Remodeling JapanWith U.S. Wood
By Craig Jenkins
Japans home remodeling market is hot, growing fast and may soon be providing increased opportunity to U.S. wood exporters.
Two factors are driving the opportunity: improved Japanese home construction and, ironically, the recent economic downturn in Asia.
Japans deflationary economy has reduced the incentives to buy a new home, which could lose its value over time.
For now, its smarter for many consumers to invest in improving existing homes. This trend is reinforced by the fact that Japanese homes built in recent years are increasingly of high quality.
After World War II, Japanese homes were not built for longevity. They aged, wore out and got torn down. New construction replaced them. But recently there has been an improved quality of homes on the market. No longer is this "scrap and build" mentality cost-effective.
Measuring the Remodeling Market
The market for building materials as a whole is depressed because of a slow economy. But the remodeling sector, though small compared to the total building materials market, is growing much faster than the market as a whole.
Building materials for remodeling, including wood products, rose to $7.9 billion for 1998, or about 15 percent of the entire materials market for new housing.
Right now, U.S. exporters of wood building materials dont have a large role in this growing market. But that, too, may be changing. In fact, exports to Japan are expected to grow at a rate of 10 percent over the next five years.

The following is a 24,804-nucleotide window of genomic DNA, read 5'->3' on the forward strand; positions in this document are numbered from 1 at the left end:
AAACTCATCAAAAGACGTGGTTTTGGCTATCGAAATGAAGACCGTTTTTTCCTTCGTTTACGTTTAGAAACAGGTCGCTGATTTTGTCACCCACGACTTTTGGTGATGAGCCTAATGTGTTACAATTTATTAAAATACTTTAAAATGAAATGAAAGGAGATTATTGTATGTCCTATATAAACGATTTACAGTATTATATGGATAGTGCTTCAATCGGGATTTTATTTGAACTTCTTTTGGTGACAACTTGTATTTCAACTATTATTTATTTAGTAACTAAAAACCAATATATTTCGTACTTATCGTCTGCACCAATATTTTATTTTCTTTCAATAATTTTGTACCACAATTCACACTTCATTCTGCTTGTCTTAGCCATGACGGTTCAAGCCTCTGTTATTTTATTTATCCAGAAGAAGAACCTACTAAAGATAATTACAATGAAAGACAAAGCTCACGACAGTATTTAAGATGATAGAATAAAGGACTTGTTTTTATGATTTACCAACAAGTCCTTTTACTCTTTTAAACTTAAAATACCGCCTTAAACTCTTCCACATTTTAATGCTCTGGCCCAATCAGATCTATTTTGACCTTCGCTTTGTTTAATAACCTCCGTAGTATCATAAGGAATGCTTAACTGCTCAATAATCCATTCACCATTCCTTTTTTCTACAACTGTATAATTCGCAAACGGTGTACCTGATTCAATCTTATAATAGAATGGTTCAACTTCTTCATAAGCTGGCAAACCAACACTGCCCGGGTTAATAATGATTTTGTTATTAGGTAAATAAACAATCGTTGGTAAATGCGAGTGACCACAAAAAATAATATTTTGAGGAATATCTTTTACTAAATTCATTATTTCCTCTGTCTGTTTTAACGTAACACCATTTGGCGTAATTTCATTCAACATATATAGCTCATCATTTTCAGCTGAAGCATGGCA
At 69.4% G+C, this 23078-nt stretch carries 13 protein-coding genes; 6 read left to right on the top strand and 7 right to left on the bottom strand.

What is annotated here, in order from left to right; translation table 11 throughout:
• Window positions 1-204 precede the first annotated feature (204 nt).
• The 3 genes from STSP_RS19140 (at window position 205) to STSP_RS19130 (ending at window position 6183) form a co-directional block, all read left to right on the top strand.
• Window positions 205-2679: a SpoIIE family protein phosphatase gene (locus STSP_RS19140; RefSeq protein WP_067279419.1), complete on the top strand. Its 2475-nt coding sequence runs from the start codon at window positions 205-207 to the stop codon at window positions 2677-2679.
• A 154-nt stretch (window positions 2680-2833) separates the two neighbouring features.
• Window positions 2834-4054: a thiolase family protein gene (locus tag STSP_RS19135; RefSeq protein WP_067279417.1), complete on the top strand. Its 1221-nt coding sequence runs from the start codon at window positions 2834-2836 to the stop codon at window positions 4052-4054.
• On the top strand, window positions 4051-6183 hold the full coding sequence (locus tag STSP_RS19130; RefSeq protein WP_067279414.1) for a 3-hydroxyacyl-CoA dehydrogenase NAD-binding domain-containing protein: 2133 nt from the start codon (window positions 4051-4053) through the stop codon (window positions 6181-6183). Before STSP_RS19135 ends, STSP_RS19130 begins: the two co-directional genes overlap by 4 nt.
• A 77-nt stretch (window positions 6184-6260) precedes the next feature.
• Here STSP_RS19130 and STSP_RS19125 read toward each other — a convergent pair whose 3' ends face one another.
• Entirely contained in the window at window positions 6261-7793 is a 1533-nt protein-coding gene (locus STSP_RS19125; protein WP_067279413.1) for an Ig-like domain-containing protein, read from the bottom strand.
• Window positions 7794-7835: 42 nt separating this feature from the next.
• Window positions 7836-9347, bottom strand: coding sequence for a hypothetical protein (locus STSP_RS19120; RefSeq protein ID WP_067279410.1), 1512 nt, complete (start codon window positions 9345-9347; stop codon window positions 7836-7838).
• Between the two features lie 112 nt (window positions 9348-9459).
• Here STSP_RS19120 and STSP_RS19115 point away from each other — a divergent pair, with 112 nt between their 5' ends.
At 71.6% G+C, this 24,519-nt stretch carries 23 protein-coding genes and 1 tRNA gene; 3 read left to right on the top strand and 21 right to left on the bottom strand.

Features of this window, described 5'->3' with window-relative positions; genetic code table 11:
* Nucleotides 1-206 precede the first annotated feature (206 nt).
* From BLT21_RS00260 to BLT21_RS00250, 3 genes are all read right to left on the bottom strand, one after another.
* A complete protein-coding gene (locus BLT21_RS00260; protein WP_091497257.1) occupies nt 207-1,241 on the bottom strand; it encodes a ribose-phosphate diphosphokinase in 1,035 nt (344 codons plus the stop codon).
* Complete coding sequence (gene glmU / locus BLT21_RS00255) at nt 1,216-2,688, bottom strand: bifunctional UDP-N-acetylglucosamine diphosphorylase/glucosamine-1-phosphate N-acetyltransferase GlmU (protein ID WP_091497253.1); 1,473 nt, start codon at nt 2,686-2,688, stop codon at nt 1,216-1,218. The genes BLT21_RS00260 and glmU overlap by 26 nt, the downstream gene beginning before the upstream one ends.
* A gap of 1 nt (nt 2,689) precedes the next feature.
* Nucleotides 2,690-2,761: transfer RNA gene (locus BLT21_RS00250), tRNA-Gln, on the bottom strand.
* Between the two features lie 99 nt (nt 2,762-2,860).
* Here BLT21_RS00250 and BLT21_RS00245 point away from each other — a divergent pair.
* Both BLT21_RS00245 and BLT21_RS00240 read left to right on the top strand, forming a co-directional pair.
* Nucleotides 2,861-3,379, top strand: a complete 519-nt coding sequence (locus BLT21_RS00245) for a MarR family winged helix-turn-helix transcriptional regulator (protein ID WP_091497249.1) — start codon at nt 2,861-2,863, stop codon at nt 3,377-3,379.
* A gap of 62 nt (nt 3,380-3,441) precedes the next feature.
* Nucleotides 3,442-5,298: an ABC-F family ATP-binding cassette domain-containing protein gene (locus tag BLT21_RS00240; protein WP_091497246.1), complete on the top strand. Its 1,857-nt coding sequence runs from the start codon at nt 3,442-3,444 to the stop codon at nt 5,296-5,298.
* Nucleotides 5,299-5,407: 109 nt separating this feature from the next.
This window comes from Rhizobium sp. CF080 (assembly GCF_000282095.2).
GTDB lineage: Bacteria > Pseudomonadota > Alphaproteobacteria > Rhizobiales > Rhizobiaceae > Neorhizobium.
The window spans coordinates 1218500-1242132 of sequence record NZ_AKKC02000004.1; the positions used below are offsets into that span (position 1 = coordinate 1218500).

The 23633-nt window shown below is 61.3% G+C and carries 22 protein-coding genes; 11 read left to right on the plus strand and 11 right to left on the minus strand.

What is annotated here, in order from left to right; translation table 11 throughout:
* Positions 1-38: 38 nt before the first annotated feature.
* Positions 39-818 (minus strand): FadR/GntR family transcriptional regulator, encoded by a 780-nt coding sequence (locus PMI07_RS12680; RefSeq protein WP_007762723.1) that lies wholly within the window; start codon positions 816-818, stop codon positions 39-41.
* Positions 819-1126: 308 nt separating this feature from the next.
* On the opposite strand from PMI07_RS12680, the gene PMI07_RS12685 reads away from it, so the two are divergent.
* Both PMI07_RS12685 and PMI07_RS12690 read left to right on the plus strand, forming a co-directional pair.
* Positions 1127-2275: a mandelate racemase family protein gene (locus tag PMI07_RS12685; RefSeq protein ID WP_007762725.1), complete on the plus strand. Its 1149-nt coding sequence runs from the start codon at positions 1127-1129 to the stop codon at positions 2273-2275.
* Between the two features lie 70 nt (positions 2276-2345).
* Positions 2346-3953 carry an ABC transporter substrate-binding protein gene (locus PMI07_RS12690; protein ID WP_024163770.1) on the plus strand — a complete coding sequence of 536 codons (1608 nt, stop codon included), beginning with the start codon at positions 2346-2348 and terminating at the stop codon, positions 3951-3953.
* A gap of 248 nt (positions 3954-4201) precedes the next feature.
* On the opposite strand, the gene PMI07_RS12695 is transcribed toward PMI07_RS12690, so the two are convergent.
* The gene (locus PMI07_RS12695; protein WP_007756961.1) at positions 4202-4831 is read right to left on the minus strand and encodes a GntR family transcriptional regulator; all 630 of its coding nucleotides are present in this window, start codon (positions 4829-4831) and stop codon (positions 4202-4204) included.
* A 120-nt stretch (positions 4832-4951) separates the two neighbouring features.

Japanese consumers are increasingly exposed to the huge variety of U.S. wood building products. U.S. industry associations and companies are beginning to hear more about opportunities specific to the growing remodeling demand.
What Fuels the Remodeling Boom?
Like many people in the United States, consumers in Japan want both their dinner and their dwelling to be more natural.
Emissions-free materials, like solid wood, fit in well with the "healthy home construction" boom in Japan.
The trend among Japanese consumers is to remodel with solid wood products, including emission-safe wood panels. They want their homes free of the formaldehyde thats found in the glues used to manufacture some products, such as particle board or other composite panels.
Another factor contributing to the increase in remodeling is the graying of Japanese society. Aging citizens often need to alter their existing homes to make them more safe and accessible, or to accommodate multi-generational living needs.
The Unknown Market
Many U.S. wood exporters to Japan have not seen the forest of opportunity in home remodeling because they have focused on the new construction market, particularly that for single-family housing.
Wood flooring, windows, doors and kitchen cabinets have particularly good potential in the home remodeling market. When marketing these products, exporters should provide the customer with product application and servicing information, in Japanese. Japanese homebuilders often are not familiar with American home design concepts and any extra investment in customer servicing will more effectively secure re-orders.